Leftovers for breakfast

The Blue Jays take two of three games from the Orioles over the weekend, and now the Rays come to town.

It doesn’t get any easier.

Matt Wieters went 0-for-3 with strikeout yesterday against Jays left-hander Mark Buehrle and homered against right-hander Esmil Rogers. He’s now 3-for-11 with one home run and four RBIs from the right side, and 9-for-26 with two homers and three RBIs from the left side.

Are we still debating the whole switch-hitting thing?

It may have gone unnoticed yesterday with the Orioles trailing 11-3 with two outs in the bottom of the ninth - unless you follow me on Twitter - but rookie Jonathan Schoop deserves credit for winning an 11-pitch battle with Rogers and lining a double to left field. Never give up an at-bat.

Schoop kept fouling off pitches and eventually found one that he could pull down the line.

Nick Markakis extended his hitting streak to eight games yesterday with a single off the right field fence. He’s 11-for-31 with a double, triple, three RBIs and four runs scored during that stretch.

Is it just me, or have we seen a lot of singles off fences during the first few weeks of the season?

Delmon Young is 10-for-22 with two doubles, a home run, four RBIs and two runs scored during a five-game hitting streak. Chris Davis has reached base in 11 straight games.

Third base coach Bobby Dickerson took some heat from fans Friday night for holding Markakis at third base on Davis’ two-out single to right field that loaded the bases in the fifth. The Orioles were down 2-0.

Bautista inexplicably threw toward third base. Markakis would have scored easily. But Dickerson had no reason to anticipate Bautista’s decision.

Dickerson would have sent Markakis had the Orioles not been trailing or if the game had advanced to the later innings. Dickerson also took into account that Markakis isn’t the team’s fastest runner, Adam Jones was on deck after almost hitting a home run in his previous at-bat, and Bautista has a plus-arm with plus-accuracy.

Other than that ...

“We were talking about it in the advance meeting. Other than ours, probably as a group, that’s probably as good a throwing outfield as there is,” said manager Buck Showalter. “They can really throw, and that’s unusual to get all three of them. But you can also get too cautious, too. Bobby will be the first to tell you. Sometimes, you’ve got to make them throw you out.

“There’s about 10 things with that (play). One, Delmon stops at second because (Markakis) stopped at third. If Bobby sends him, Delmon’s out at third, so there’s a science and there’s an art. Coaching third base is an art. It’s not something you can program on a computer and SABR it up. That’s a feel.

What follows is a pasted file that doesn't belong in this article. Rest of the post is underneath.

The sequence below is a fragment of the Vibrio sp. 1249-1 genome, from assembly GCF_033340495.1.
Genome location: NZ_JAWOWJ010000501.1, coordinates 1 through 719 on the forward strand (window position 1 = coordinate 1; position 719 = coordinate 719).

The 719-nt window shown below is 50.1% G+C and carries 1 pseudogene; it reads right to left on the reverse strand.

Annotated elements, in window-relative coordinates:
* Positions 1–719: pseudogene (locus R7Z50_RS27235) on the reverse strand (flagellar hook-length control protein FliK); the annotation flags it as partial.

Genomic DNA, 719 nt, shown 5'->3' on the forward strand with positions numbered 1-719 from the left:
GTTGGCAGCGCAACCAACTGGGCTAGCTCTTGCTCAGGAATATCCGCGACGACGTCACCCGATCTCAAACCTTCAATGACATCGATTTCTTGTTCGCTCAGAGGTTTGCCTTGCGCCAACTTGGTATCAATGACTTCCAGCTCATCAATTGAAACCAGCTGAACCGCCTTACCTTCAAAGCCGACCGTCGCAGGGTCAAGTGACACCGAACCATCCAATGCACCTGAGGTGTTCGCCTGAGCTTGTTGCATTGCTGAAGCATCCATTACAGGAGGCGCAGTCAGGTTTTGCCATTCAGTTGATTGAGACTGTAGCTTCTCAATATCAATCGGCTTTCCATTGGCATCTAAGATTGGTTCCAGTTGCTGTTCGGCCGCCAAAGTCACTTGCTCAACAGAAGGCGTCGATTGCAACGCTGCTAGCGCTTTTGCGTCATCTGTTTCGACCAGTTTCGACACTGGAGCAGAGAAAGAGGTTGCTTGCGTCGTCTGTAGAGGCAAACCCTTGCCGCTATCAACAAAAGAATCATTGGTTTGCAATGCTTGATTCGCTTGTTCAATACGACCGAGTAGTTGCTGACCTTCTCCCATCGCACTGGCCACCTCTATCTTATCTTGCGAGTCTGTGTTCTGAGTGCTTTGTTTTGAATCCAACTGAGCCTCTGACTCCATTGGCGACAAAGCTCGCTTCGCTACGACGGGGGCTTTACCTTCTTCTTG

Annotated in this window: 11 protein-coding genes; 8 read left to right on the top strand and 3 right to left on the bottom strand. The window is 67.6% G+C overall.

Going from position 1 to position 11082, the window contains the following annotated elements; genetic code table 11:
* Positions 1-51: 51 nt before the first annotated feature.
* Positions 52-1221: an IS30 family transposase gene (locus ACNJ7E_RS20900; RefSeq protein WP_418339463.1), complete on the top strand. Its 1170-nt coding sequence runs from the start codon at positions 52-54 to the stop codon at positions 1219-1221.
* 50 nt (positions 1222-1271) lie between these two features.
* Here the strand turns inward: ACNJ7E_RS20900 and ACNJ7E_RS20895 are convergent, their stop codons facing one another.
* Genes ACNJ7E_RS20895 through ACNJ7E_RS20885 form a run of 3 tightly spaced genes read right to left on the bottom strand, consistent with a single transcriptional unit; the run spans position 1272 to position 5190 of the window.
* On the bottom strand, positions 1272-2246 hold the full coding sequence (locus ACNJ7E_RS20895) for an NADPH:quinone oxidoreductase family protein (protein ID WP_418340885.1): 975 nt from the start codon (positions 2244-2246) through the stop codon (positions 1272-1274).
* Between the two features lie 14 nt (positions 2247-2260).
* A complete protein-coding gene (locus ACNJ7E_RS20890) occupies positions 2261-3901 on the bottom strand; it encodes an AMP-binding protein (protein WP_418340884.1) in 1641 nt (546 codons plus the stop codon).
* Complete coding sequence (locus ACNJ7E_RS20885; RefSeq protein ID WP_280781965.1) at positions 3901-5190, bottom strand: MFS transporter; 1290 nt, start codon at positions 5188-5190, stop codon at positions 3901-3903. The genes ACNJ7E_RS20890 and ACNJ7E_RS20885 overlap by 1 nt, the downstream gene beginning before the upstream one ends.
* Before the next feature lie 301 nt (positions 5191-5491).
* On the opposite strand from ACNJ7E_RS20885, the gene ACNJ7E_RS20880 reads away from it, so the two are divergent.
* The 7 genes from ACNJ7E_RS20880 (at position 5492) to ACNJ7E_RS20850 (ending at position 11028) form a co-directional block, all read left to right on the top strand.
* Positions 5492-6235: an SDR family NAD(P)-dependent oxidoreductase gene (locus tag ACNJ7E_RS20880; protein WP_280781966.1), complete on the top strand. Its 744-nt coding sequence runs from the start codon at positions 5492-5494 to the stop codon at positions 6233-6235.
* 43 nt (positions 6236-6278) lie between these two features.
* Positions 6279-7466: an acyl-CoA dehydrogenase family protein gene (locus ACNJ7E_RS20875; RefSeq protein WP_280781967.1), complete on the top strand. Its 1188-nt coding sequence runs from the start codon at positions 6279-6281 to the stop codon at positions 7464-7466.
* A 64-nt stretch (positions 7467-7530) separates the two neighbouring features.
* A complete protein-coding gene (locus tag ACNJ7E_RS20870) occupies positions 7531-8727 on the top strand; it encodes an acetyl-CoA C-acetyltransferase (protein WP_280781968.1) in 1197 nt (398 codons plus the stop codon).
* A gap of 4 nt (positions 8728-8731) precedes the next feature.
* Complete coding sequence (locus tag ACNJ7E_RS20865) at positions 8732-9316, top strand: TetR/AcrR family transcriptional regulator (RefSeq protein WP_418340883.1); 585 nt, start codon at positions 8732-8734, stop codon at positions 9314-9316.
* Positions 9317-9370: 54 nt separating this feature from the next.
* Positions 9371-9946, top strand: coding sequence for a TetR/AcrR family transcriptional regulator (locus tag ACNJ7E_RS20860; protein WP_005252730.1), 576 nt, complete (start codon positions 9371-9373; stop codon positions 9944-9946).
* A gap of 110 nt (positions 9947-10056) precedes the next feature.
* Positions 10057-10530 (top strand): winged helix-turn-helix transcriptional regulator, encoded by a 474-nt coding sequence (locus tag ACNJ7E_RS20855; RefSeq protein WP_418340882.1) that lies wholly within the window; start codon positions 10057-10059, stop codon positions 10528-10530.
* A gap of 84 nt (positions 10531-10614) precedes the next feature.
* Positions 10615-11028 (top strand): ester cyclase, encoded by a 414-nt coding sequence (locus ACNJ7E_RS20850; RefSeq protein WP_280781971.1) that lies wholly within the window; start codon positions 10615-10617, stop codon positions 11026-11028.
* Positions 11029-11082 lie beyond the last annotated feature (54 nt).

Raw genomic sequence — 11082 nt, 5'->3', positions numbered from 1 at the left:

“Bobby’s very good at it. I don’t think I’ve ever seen a rookie third base coach have as good a year as he had last year. He has good judgment, and I trust him. I make a point to pat him on the back because he cares almost too much. He does his work and he serves a lot of roles for us here, and very well. He’s had great training to do it. I think the other night we could have played all night and not scored a run.

“Coaching third base is like managing a lot. You have to know who’s hot in your lineup, who’s not, regardless of your batting order. You have to think about who’s next, their bullpen, who’s up and who’s not up. By stopping a guy, who does that bring into a game? Who’s pitching for the other team? How many runs does he normally give up. How do your guys hit him? You think about all these things when you’re out there. I’ve done it. Coaching third base is an art. It’s not a science.”

Boston’s John Farrell is the first manager to be ejected for arguing with umpires over a reviewed call. He got tossed last night in the Bronx.

Showalter still hasn’t challenged a call. He poses some interesting questions regarding which ones are reviewable, and why.

For instance, a hit by pitch is reviewable, but not a checked swing. So what happens when a batter is hit with two strikes, but may not have checked his swing?

The Orioles recorded a strikeout on a Toronto batter over the weekend who appeared to be hit on the hand, but didn’t check his swing, in the opinion of the home plate umpire.

Catchers no longer are allowed to block the plate while waiting for a throw. But what about a pitcher covering home on a ball that gets past the catcher with a runner on third base?

Still not allowed.

Second and third base can be blocked, by the way. Just not the plate.

Wait long enough, and Showalter is bound to sing the praises of shortstop J.J. Hardy, who’s clearly one of his favorites.

“He’s one of those guys that, he’s done a good job and his teammates have done a good job of kind of letting the rest of the baseball world know how good he is, because sometimes he gets lost in the shuffle,” Showalter said. “You’ve got to see him every day. And then you see some plays that are not necessarily made when he’s not in there. Kind of reminds you a little bit.

“There’s a tendency to take people like him for granted. I watched five tag plays in my office after a game. There were five tag plays that guys would have been out if they had gone to a straddle of the bag as the throw’s coming, like J.J. does it. And those are five outs that he would have gotten on a tag play.

“Best tagger I’ve ever had. But that’s not something that ... they don’t chart taggers. They don’t chart accuracy. They don’t chart being in the right place on a relay. I can go on and on. It’s up to us to properly publicize someone.”

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